The Oral History Association (OHA) is pleased to announce the selection of Middle Tennessee State University (MTSU) in Murfreesboro, Tennessee, as its new institutional home, along with the addition of new incoming co-directors Dr. Louis Kyriakoudes, director of the university’s Albert Gore Research Center, and history professor Dr. Kristine McCusker. MTSU will begin as the new home of OHA in January 2018.
OHA, the principal organization of practicing oral historians in the United States, enjoys a national and international reputation as a leader in the field of oral history. Its members include more than 850 individuals from a variety of disciplines and professional fields, and more than 180 partner institutions including university programs and centers, libraries and archives, museums, historical societies, and community-based programs.
“As president of the Oral History Association, I want to say how pleased we are about this new partnership,” said Doug Boyd, President of OHA. “The coming together of MTSU and OHA strengthens both organizations and will profoundly elevate the oral history community on so many levels. Dr. McCusker and Dr. Kyriakoudes bring a new energy to our organization and represent MTSU’s incredible commitment to oral history and public history over the years. This transition represents a powerful and exciting new era for the OHA.”
Boyd also expressed gratitude for the work done by Georgia State University, Department of History, and Arizona State University, School of Historical, Philosophical, and Religious Studies, which have shared responsibility for day-to-day operations at OHA. “Both Georgia State and ASU have been tremendous partners and have helped OHA get to this point” said Boyd. “We are grateful for all they have done.”
OHA began its search for a new home last January, with a focus on expanding its membership, strengthening its national presence, and advancing new initiatives in the field.
Enthusiasm for the new partnership was shared by OHA search committee chair Dan Kerr, the Director of the Public History Program at American University. “MTSU is uniquely positioned to host the Oral History Association given the deep commitment to oral history as a practice across the university,” said Kerr. “With key supporting, internal partners that work in historic preservation, archival management, cultural resource management, museum management, history, and music, the MTSU team represents many of the core constituents within OHA’s active membership, and we will be in good hands with our new co-directors. Beyond that, there is a clear buy in for OHA by the directors of the Public History Program, Center for Popular Music, and the Center for Historic Preservation. They have come together to form the Oral History Practices Committee, a group that spearheaded the effort to generate the proposal and one that will now work to integrate OHA into MTSU.”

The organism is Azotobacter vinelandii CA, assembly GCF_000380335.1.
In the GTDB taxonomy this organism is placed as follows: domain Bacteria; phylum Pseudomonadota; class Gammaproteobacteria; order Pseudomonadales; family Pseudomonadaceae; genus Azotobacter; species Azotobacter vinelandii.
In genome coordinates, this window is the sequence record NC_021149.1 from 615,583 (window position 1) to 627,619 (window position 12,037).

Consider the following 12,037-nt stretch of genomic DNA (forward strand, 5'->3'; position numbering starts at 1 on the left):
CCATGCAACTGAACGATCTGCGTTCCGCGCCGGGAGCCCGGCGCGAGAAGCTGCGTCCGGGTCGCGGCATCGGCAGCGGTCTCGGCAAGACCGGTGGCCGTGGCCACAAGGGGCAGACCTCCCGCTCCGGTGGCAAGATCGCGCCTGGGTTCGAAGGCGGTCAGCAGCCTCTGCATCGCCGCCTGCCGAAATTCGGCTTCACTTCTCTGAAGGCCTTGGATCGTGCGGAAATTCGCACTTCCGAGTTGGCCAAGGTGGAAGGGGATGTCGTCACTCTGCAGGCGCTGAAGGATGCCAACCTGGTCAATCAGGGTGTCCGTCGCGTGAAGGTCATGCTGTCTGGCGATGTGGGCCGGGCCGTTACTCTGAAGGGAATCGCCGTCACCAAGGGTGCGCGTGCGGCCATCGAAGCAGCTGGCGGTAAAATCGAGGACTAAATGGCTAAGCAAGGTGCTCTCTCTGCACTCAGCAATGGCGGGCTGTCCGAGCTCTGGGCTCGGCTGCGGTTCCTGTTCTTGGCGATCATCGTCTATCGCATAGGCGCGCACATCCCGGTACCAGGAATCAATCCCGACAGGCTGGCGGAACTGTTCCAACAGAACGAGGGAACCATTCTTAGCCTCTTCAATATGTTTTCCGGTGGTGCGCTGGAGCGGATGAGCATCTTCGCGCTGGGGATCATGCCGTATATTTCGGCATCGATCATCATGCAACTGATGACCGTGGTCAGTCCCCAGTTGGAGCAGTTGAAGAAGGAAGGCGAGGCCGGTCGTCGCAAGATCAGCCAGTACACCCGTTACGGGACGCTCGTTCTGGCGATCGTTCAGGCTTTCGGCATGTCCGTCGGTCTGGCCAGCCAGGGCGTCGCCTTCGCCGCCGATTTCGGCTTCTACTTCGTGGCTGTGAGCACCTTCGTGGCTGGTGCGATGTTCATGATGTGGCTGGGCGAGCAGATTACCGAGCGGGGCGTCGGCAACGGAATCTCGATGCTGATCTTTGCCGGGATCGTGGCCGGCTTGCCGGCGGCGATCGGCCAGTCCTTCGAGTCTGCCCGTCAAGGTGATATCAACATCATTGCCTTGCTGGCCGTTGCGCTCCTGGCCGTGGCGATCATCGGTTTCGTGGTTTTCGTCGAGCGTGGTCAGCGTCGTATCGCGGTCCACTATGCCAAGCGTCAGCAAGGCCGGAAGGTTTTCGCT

Formally organized in 1966, OHA hosts an annual meeting in the fall that showcases the best work in the field; it publishes and sponsors the Oral History Review (OHR), the principal journal in the oral history field in the United States. The OHA is governed by an eight-member Council and is guided by its mission to “bring together people interested in oral history as a way of collecting and interpreting memories to foster knowledge and dignity” and the key values of democracy, inclusivity, and quality in the practice of oral history.